The PCC funded the Twinning Project, a programme designed to deliver football-based programmes into Lincoln Prison to improve the skills and employability of prisoners whilst simultaneously improving their mental health, physical health and all-round wellbeing. This will enable prisoners to obtain a qualification which will help improve their life chances and ultimately help them gain employment upon release – reducing the likelihood of reoffending. The programmes are delivered over a period of 6 – 12 weeks and will be offered to three cohorts of 16 individuals over the year (48 in total). 


Safer Streets fund – Lincoln and Ingoldmells

The PCC has played a key role, alongside partners from across the county, in securing three successful bids for Safer Streets funding totalling nearly £750,000. The two projects in Ingoldmells and Lincoln involve the extension and upgrading of CCTV, enhanced security lighting, education and harnessing new technology to keep communities safe. The two successful bids bring the total additional money secured for Lincolnshire to almost £1million after a successful bid in Gainsborough in 2020. 


The Lincolnshire Environmental Crime Partnership

The Lincolnshire Environmental Crime Partnership was first established in the Autumn of 2020 following a summit held by the PCC to address fly-tipping. The partners have now signed an information sharing agreement to share intelligence relating to fly-tipping – the first such agreement in England. The partners have supported the launch of Operation Asgard to seize offenders vehicles and collaborated in Operation Clean Sweep designed to disrupt and intervene against waste crime.


The IAM Lincolnshire and PCC Young Driver Project

The project was launched in 2019 as a project to help improve the motoring skills of young drivers. The PCC provided funding for 50 drivers under 25 to take an advanced driving course free of charge but the offer attracted nearly double the number of applicants so the PCC agreed to extend the offer into the following year.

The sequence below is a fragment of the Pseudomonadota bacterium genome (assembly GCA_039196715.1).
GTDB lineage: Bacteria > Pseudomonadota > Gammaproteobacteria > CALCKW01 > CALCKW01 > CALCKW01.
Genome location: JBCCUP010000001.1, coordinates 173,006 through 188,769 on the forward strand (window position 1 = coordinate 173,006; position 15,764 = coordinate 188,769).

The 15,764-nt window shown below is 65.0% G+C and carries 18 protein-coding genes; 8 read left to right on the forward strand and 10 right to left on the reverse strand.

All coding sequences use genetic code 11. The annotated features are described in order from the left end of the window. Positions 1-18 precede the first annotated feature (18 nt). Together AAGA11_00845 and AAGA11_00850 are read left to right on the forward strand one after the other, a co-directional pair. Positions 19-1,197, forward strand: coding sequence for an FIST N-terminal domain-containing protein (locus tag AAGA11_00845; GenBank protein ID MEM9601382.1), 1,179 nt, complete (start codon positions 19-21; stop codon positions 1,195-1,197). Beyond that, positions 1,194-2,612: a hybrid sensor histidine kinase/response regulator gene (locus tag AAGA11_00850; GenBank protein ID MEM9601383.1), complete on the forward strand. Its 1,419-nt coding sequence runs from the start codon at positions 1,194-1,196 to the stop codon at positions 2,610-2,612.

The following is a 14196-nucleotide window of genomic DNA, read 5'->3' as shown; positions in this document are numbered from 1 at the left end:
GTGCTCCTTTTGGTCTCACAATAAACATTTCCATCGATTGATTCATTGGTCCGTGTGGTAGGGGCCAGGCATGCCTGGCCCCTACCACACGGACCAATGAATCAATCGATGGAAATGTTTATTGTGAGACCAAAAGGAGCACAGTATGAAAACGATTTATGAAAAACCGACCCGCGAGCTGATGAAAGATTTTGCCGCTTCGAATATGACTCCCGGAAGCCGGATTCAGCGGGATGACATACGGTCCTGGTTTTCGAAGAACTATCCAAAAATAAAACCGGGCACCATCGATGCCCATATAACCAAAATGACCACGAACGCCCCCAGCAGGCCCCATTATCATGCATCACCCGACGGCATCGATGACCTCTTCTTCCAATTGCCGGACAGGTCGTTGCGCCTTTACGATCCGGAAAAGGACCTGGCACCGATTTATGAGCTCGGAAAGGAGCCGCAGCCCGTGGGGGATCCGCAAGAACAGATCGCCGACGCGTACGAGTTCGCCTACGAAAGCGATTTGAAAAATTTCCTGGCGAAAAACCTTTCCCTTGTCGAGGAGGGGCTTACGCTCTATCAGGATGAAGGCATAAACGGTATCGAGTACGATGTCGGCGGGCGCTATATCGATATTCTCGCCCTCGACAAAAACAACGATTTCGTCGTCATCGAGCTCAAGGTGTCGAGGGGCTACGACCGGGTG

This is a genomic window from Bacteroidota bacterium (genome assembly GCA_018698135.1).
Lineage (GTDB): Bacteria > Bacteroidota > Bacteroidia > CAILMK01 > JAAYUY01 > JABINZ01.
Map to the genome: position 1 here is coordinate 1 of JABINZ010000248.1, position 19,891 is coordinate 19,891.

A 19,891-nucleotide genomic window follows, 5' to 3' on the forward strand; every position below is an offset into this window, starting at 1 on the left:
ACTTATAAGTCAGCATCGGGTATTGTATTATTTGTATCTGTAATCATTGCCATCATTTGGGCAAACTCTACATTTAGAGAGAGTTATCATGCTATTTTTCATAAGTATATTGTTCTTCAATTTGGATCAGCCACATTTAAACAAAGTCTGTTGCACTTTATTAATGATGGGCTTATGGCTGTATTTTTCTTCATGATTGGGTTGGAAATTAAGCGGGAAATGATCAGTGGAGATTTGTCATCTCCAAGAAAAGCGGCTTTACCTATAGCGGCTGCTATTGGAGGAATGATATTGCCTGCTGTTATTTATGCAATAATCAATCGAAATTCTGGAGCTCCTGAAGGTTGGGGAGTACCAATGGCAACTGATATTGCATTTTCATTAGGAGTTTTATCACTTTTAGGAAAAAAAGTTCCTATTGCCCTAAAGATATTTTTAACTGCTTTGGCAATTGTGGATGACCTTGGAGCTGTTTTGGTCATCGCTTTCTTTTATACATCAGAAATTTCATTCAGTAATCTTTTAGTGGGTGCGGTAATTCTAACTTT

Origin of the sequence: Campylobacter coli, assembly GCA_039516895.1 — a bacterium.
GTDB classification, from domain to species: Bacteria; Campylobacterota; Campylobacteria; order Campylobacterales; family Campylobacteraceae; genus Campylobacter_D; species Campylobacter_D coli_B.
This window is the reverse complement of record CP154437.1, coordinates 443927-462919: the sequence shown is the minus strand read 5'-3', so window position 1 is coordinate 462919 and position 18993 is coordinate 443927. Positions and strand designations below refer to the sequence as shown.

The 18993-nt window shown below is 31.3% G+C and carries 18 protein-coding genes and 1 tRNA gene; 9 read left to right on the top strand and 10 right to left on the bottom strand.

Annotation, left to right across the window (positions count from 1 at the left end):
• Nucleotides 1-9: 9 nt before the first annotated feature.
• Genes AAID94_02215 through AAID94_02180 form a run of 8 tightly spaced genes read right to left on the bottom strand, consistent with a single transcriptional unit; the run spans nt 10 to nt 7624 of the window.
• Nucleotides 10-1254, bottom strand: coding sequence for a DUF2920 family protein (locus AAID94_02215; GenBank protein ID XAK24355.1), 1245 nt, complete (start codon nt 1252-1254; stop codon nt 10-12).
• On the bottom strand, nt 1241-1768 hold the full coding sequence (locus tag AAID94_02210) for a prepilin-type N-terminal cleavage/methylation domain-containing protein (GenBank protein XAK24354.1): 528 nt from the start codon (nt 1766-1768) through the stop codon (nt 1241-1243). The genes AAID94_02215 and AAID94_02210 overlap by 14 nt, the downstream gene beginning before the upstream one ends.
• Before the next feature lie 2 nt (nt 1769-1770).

As a result of significant disruption caused by Covid, the project was not fully completed until last year but all the original young drivers taken on in November 2019 have now completed their courses. Since the project launched 39 young drivers have passed their Advanced Driver Course (14 of whom achieved a F1RST) and two young drivers have become observers.


Supporting victims of sexual assault

The PCC secured £65,000 to put in place fast track counselling sessions for adult victims and survivors of sexual violence who have attended the Sexual Assault Referral Centre. In addition, the PCC supported a successful bid for £16,000 to deliver dedicated counselling for male victims of sexual violence.


New Safer Together Team

The newly established Safer Together Team have been distributing key community safety, crime prevention and campaign messages through the Lincolnshire Alert system as well as providing face to face information to local communities. A range of community projects are being supported, including Good Neighbour Schemes around the county. The team are currently developing local models for engaging young people which will launch in Summer 2022.


Mutual Gain

With financial support from the PCC, Lincolnshire Police launched a new initiative, called Mutual Gain, designed to give communities in Lincolnshire the support they need to make a difference. The project involved four World Café events - held at Sutton Bridge, Sleaford, Skegness, and South West Ward, Gainsborough – to bring people together to discuss their needs, concerns, and opportunities for change. Feedback from the sessions has been collated and analysed and the next steps are now being considered.


Joint Diversionary Panel

Lincolnshire Youth Offending Service worked with Lincolnshire Police to develop a new way of responding to young people who come to the attention of the police as a result of their behaviour and in September 2017 they launched the Joint Diversionary Panel (JDP) as a way of dealing with some incidents without needing to go to court.

The PCC funded an evaluation of the initiative, carried out by the University of Lincoln, and the report was released in April 2021. The overall findings concluded that the JDP provided “a robust and effective process for making informed decisions about young people in conflict with the law, which prevents their unnecessary criminalisation; and diverts them into supportive and preventative interventions”.


Listening, Responding and Being Accountable


Everyone deserves a say in what we do and I will listen and respond to voices across the county and will engage with all communities. I have given the Deputy PCC a specific remit to challenge and support on engagement and rural community safety. I will use my role to hold partners as well as the police to account for what they do so that all public money is used wisely to provide effective, responsive services that are not a one size fits all solution. I understand that difficult choices will need to be made and I know that I am directly accountable to the people of Lincolnshire.